Georgia State Convention, "Plea for the release and pardon of Jefferson Davis..." Milledgeville, Georgia, October 30, 1865

Source citation
"Georgia," The American Cyclopeadia and Register of Important Events of the Year 1865 ... (New York: D. Appleton and Co., 1869), 397.
Author (from)
Georgia State Convention
Type
Legislative record
Date Certainty
Exact
Transcriber
John Osborne, Dickinson College
Transcription date
The following text is presented here in complete form, as it originally appeared in print. Spelling and typographical errors have been preserved as in the original.
Milledgeville, Ga., Oct 30,1865.
 
To his Excellency Andrew Johnson, President of the United States:
The delegates of the State of Georgia, in Convention assembled, do earnestly invoke the Executive clemency in behalf of Jefferson Davis and Alexander H. Stephens, and of James A. Seddon, of Virginia; A. G. McGrath, of South Carolina; William Allison and David L. Yulee, of Florida, and H. W. Mercer, of Georgia, now confined as prisoners in Fort Pulaski, and of all other prisoners similarly circumstanced. Your Excellency has been pleased to restore Mr. Stephens to his liberty. He returns to the grateful people of his State as a solemn pledge of the magnanimity which rules the public councils, and his great name and influence will be potent to revive the amity of the past and to fructify the wise and generous policy which your Excellency has inaugurated. Emboldened by this example, impelled by the purity of our motives, and stimulated by the prayers of a numerous people, we appeal for clemency in behalf of the distinguished persons we have named. Restore them to liberty and to the embraces of their families, translate them from captivity to the light of freedom and of hope, and the gratitude of the prisoners will be mingled with the joyful acclamations which shall ascend to Heaven from the hearts of this people.
Mr. Davis was elevated to his high position by our suffrages and in response to our wishes. We imposed upon him a responsibility which he did not seek. Originally opposed to the sectional policy to which ubiic opinion, with irresistible power, finally drove him, he became the exponent of our principles and the leader of our cause. He simply responded to the united voice of his section. If he, then, is guilty, so are we. We were the principals; he was our agent. Let not the retribution of a mighty nation be visited upon his head; while we, who urged him to his destiny, are suffered to escape. The liberal clemency of the Government has been extended over us. We breathe the air and experience the blessings of freedom. We therefore asK that the leader, who, in response to the democratic instincts of his nature, the principles of his party, and the solicitations of his section, became the head and front of our offending, shall not now be bruised for our iniquities or punished for our transgressions. Mr. Davis was not the leader of a feeble and temporary insurrection; he was the representative of great ideas and the exponent of principles which stirred and consolidated a numerous and intelligent people. This people was not his dupe. They pursued the course which they adopted of their own free will, and be did not draw them on, but followed after them. It is for these reasons that we invoke the Executive clemency in his behalf. His frame is feeble; his health is delicate —all broken by the storms of State. He languishes out in captivity a vicarious punishment for the acts of his people. Thousands of hearts are touched with his distress. Thousands of prayers ascend to Heaven for his relief. We invoke in his behalf the generous exercise of the prerogative to pardon which the form and principles of the Constitution offer as a beneficent instrument io a merciful Executive. We ask the continuance of that career of clemency which your Excellency has begun, and which alone we earnestly believe can secure the true unity and the lasting greatness of the nation. Dispensing that mercy which is inculcated by the example of our great Master on high, your name will be transmitted to your countrymen as one of the benefactors of mankind. The Constitution of our country, renewed and fortified by your measures, will once more extend its protection over a contented and happy people, founded, as it will be, upon consent and afiection, and "resting, like the great arch of tbe heavens, equally upon all."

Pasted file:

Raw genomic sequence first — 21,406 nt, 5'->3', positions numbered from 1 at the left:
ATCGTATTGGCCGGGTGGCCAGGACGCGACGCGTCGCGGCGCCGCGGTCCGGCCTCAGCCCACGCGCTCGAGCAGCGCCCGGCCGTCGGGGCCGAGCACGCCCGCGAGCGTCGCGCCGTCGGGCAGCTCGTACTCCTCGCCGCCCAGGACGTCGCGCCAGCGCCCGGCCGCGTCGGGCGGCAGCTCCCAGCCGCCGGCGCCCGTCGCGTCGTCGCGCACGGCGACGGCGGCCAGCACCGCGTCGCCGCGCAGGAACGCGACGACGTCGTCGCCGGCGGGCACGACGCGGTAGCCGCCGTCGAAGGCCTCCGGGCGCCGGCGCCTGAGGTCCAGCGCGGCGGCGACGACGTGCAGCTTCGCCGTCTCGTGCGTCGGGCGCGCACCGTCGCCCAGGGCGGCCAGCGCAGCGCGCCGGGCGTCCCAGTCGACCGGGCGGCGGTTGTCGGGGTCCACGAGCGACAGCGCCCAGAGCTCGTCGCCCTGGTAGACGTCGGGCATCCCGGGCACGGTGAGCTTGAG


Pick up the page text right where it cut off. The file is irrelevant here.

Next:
How to Cite This Page: "Georgia State Convention, "Plea for the release and pardon of Jefferson Davis..." Milledgeville, Georgia, October 30, 1865 ," House Divided: The Civil War Research Engine at Dickinson College, http://hd.housedivided.dickinson.edu/node/44739.